Real Clear Investigation’s Paul Sperry interviewed 9/11 survivor Sharon Premoli about the 9/11 victims’ lawsuit against Saudi Arabia over their role in assisting the hijackers prior to the attacks. (Premoli is a plaintiff in this lawsuit.) The lawsuit claims that Robert Mueller, who was the FBI Director at the time of the attacks, allegedly acted to cover up evidence of the Saudi government’s involvement.
Sperry reports that “the record shows he [Mueller] covered up evidence pointing back to the Saudi Embassy and Riyadh — and may have even misled Congress about what he knew.”
Premoli, who was pulled out of the World Trade Center rubble alive on that fateful day, told Sperry that, “He was the master when it came to covering up the kingdom’s role in 9/11…In October of 2001, Mueller shut down the government’s investigation after only three weeks, and then took part in the Bush [administration’s] campaign to block, obfuscate and generally stop anything about Saudi Arabia from being released.”
Sperry has also interviewed several FBI agents who worked on the case. He learned that “Mueller threw up roadblocks in the path of his own investigators working the 9/11 case, while making it easier for Saudi suspects to escape questioning. Then he deep-sixed what evidence his agents did manage to uncover, according to the 9/11 lawsuit against the Saudis.”
Here is a list of incidents these agents have related to Sperry: (via The New York Post)
1. Time and again, agents were called off from pursuing leads back to the kingdom’s embassy in Washington, as well as its consulate in Los Angeles, where former FBI Agent Stephen Moore headed a 9/11 task force looking into local contacts made by two of the 15 Saudi hijackers, Moore testified in an affidavit for the 9/11 lawsuit. He concluded that “diplomatic and intelligence personnel of Saudi Arabia knowingly provided material support to the two hijackers and facilitated the 9/11 plot.” Yet he and his team were not allowed to interview them, according to the suit.
2. In Washington, former FBI Agent John Guandolo, who worked terror cases out of the bureau’s DC office, said then-Saudi Ambassador Prince Bandar “should have been treated as a terrorist suspect” for giving money to a woman who funded two of the 9/11 hijackers. But he was never questioned either, Guandolo said.
3. Instead, Mueller obliged what Guandolo called an “outrageous request” from Bandar within days of the attacks to help evacuate from the country dozens of Saudi officials, including at least one Osama bin Laden relative on the terror watch list. Mueller assured their safe passage to planes, using agents as personal escorts, according to FBI documents obtained by Judicial Watch. Agents who should have been interrogating the Saudis instead acted as their bodyguards.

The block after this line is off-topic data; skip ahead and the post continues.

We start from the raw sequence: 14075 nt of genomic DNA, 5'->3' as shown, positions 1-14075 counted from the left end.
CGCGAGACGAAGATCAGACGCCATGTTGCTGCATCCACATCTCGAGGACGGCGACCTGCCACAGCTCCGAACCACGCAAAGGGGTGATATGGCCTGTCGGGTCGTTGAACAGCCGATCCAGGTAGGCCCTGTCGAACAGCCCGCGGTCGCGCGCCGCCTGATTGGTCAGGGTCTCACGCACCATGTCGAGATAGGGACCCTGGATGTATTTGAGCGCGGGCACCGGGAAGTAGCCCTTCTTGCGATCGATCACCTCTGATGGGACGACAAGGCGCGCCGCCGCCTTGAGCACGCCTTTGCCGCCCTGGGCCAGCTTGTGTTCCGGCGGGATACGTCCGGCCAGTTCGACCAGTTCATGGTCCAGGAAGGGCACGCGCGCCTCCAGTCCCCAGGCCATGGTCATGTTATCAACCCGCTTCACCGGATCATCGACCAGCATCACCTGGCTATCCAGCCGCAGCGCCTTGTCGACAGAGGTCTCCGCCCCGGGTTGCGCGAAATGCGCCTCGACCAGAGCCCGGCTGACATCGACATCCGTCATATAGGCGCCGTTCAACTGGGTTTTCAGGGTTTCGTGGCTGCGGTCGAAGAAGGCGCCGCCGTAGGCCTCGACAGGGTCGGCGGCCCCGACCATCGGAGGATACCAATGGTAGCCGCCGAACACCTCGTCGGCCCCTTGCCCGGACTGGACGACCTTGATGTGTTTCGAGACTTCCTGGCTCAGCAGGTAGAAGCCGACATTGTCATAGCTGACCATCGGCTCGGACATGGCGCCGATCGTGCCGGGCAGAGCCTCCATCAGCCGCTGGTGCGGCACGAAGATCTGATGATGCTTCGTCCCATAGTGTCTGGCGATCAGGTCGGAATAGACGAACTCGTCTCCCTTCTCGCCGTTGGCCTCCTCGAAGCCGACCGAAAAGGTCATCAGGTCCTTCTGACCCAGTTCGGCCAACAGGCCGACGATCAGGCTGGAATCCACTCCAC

4. In 2002, Mueller prevented agents from arresting the Saudi-sponsored al Qaeda cleric who privately counseled the Saudi hijackers, said Raymond Fournier, an agent with the Joint Terrorism Task Force in San Diego at the time. “He was responsible for vacating the arrest warrant for Anwar al-Awlaki for passport fraud,” Fournier said. He even ordered agents who detained the fiend at JFK to release him into the custody of a “Saudi representative,” Fournier said. The FBI closed their investigation of Awlaki, who was allowed to leave the US on a Saudi plane. “Shortly thereafter, the Fort Hood shooting occurred and Awlaki’s fingerprints were all over that incident,” said former FBI Agent Michael Biasello, who helped work the Texas terror case.
5. At the same time, Mueller removed a veteran agent from investigating a tip that an adviser to the Saudi royal family had met with some of the Saudi hijackers at his home in Sarasota, Fla., effectively killing the case, according to the lawsuit. The home was suddenly abandoned two weeks before 9/11.
6. Mueller even tried to shut down a congressional investigation into the Saudi hijackers and their contacts in LA and San Diego, said Bob Graham, who led the joint inquiry as Senate Intelligence Committee chair. “The strongest objections” to his staff investigators visiting FBI offices there came from the FBI director himself, said Graham, in a 2017 interview with Harper’s magazine. Among other things, Mueller refused their demands to question a paid FBI informant who roomed with the hijackers and even moved him to a safe house where they couldn’t find him, Graham said. Mueller, with the White House, redacted 28 pages detailing Saudi-9/11 ties from the congressional report.
7. He also gave testimony to Congress that was, at the very least, misleading. In an October 2002 closed-door hearing, Mueller claimed he found out about Saudi-9/11 connections only as a result of the joint inquiry’s investigative work: “[S]ome facts came to light here and to me, frankly, that had not come to light before.” Only, Moore said he gave Mueller “daily” briefings on such connections in 2001. Mueller also testified the hijackers “contacted no known terrorist sympathizers in the United States,” even though the FBI’s own case files showed they had contact with at least 14 terrorist suspects and sympathizers in the US prior to 9/11, including some working for the Saudi government. (In later testimony, he tried to walk this back, insisting he “had no intent to mislead.”)
Several of the agents said Mueller was “merely following White House orders.” Former Agent Mark Rossini told Sperry, “Any letting the Saudis off the hook came from the White House. I can still see that photo of Bandar and Bush enjoying cigars on the balcony of the White House two days after 9/11.”
And a former US counterintelligence official said, “Bottom line is, Mueller did not do an investigation on people involved in the 9/11 attacks who were connected to the Saudi government. Maybe if they were Russians, he would be interested. But he was not interested in investigating [Saudi] terrorists who murdered Americans.”